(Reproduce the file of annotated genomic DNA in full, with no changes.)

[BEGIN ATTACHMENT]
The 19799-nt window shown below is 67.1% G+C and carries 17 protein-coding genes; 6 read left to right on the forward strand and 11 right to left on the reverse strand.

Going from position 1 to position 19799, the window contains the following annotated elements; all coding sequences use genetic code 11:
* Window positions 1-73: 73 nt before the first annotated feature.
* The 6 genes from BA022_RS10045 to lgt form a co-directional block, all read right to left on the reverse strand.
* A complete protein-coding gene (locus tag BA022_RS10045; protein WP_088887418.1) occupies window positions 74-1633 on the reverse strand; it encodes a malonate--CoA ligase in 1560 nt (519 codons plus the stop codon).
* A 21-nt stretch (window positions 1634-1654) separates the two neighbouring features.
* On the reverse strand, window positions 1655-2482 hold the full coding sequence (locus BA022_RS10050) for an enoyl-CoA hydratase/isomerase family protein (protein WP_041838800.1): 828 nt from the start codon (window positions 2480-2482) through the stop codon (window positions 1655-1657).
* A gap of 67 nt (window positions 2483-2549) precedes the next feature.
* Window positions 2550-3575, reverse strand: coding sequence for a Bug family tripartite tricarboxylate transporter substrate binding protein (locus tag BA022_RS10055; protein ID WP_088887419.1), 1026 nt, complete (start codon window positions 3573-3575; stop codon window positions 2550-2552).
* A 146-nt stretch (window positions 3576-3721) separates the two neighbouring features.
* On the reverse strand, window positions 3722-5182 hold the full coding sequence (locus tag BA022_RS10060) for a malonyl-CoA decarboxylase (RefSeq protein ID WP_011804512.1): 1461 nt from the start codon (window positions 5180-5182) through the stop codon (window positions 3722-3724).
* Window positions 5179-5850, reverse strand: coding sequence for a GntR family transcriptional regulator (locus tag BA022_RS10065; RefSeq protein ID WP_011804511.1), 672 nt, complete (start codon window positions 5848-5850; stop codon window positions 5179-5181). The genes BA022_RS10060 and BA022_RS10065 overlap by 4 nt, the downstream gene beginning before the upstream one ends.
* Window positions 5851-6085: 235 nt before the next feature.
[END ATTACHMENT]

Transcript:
The 19799-nt window shown below is 67.1% G+C and carries 17 protein-coding genes; 6 read left to right on the forward strand and 11 right to left on the reverse strand.

Going from position 1 to position 19799, the window contains the following annotated elements; all coding sequences use genetic code 11:
* Window positions 1-73: 73 nt before the first annotated feature.
* The 6 genes from BA022_RS10045 to lgt form a co-directional block, all read right to left on the reverse strand.
* A complete protein-coding gene (locus tag BA022_RS10045; protein WP_088887418.1) occupies window positions 74-1633 on the reverse strand; it encodes a malonate--CoA ligase in 1560 nt (519 codons plus the stop codon).
* A 21-nt stretch (window positions 1634-1654) separates the two neighbouring features.
* On the reverse strand, window positions 1655-2482 hold the full coding sequence (locus BA022_RS10050) for an enoyl-CoA hydratase/isomerase family protein (protein WP_041838800.1): 828 nt from the start codon (window positions 2480-2482) through the stop codon (window positions 1655-1657).
* A gap of 67 nt (window positions 2483-2549) precedes the next feature.
* Window positions 2550-3575, reverse strand: coding sequence for a Bug family tripartite tricarboxylate transporter substrate binding protein (locus tag BA022_RS10055; protein ID WP_088887419.1), 1026 nt, complete (start codon window positions 3573-3575; stop codon window positions 2550-2552).
* A 146-nt stretch (window positions 3576-3721) separates the two neighbouring features.
* On the reverse strand, window positions 3722-5182 hold the full coding sequence (locus tag BA022_RS10060) for a malonyl-CoA decarboxylase (RefSeq protein ID WP_011804512.1): 1461 nt from the start codon (window positions 5180-5182) through the stop codon (window positions 3722-3724).
* Window positions 5179-5850, reverse strand: coding sequence for a GntR family transcriptional regulator (locus tag BA022_RS10065; RefSeq protein ID WP_011804511.1), 672 nt, complete (start codon window positions 5848-5850; stop codon window positions 5179-5181). The genes BA022_RS10060 and BA022_RS10065 overlap by 4 nt, the downstream gene beginning before the upstream one ends.
* Window positions 5851-6085: 235 nt before the next feature.